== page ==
Look back through the previous section and list the characteristics of the approach that Tokairo took to the requirement activity. How do these map onto the ID activities and the characteristics of the ID process (as discussed in Section 6.2.1 starting on page 168 of the Set Book)?
What is their attitude to stakeholders?
Tokairo have a methodology with a first stage being the Site and System Audit. They try to identify "logical group[s]" of users by business function, who have characteristic concerns and requirements. Having already talked to the drivers and driver foremen, they went on to talk to the systems manager and systems analyst, and union representatives. This maps to the ID "needs and requirements" activity, and the ID characteristic of being "focussed on users".
The ID method has the characteristic of being "iterative". The Tokairo approach in this case appears to involve more iteration within the requirements activity than between activities when compared to the ID method, but they describe this as being due to the success of the requirements activity, and both are in fact present.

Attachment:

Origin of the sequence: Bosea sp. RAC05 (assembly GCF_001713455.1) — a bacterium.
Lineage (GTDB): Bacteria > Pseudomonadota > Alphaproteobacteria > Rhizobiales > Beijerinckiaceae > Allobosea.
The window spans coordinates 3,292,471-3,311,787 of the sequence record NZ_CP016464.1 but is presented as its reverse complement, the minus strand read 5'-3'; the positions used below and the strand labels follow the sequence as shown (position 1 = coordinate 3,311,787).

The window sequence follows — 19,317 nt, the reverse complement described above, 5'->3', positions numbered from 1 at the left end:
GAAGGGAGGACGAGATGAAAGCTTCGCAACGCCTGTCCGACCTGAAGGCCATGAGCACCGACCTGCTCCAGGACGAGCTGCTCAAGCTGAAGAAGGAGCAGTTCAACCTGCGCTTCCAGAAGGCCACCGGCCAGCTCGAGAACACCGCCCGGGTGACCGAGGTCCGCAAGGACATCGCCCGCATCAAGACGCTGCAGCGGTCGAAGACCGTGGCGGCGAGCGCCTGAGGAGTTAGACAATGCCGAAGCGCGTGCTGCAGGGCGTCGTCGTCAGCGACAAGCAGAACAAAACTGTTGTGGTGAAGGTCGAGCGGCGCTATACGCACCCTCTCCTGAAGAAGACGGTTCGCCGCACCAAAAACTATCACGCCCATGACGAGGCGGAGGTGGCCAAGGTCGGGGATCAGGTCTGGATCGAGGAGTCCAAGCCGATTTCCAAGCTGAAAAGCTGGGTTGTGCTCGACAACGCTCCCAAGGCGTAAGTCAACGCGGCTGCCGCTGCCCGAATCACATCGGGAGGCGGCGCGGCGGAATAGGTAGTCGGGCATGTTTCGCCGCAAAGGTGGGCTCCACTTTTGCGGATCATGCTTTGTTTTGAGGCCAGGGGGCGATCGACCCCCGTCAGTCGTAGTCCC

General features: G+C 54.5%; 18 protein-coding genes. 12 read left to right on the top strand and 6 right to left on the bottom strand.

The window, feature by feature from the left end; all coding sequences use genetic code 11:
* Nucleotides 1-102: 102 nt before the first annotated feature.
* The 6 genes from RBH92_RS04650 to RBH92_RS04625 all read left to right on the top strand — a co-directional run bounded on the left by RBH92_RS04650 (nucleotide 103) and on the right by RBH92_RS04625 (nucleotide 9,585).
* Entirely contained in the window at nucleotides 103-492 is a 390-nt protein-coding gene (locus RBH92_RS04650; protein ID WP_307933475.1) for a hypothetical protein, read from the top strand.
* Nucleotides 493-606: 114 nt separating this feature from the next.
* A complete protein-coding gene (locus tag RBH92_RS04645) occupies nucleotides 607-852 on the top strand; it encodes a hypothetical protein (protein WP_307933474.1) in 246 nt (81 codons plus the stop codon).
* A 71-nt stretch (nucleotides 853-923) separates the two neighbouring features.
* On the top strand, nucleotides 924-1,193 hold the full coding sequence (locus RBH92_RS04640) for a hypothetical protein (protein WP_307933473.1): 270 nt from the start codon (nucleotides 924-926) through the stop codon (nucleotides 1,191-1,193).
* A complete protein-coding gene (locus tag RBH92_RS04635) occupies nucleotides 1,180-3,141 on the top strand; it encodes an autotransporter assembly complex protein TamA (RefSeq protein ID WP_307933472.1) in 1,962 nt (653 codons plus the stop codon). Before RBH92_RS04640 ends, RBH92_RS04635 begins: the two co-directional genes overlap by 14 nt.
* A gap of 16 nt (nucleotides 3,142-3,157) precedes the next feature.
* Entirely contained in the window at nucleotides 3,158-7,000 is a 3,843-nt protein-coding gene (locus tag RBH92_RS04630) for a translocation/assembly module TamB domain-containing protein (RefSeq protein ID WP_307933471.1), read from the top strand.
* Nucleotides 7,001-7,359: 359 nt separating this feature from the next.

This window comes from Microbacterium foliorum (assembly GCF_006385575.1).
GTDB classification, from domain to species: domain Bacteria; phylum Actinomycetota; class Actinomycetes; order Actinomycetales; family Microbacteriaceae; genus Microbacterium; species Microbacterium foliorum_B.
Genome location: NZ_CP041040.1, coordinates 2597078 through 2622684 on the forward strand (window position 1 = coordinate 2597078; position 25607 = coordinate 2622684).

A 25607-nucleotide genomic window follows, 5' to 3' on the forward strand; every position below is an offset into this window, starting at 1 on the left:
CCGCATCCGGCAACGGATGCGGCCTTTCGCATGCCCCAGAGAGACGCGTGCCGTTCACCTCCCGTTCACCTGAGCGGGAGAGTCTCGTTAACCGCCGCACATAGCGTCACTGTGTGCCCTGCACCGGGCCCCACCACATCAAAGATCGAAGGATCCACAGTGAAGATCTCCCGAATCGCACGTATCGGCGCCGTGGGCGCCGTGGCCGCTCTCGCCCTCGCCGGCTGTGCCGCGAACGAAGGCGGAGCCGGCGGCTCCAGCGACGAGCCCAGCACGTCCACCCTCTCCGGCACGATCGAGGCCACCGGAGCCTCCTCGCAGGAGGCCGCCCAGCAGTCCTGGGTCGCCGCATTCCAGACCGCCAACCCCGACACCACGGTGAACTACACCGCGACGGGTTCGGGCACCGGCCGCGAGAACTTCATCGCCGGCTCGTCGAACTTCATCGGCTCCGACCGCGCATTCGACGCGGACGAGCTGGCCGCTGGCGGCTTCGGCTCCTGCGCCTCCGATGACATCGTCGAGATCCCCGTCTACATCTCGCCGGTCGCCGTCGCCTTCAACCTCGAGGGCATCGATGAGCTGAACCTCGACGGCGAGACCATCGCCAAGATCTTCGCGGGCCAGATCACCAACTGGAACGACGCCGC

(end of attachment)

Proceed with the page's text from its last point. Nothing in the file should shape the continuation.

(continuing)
The results of the initial requirements activity were communicated verbally rather than as written deliverables, and the usability or user experience goals were probably set implicitly, in terms specific to the project (eg "suitable for well-motivated, literate drivers with big fingers who are in a bit of a hurry") rather than in the more general terms of the ID method, which may represent a departure from the ID characteristic of "Specific usability and User Experience goals".
The Tokairo attitude to stakeholders is open and respectful - because "if you just talk to the managers ... you will have a whole lot of surprises".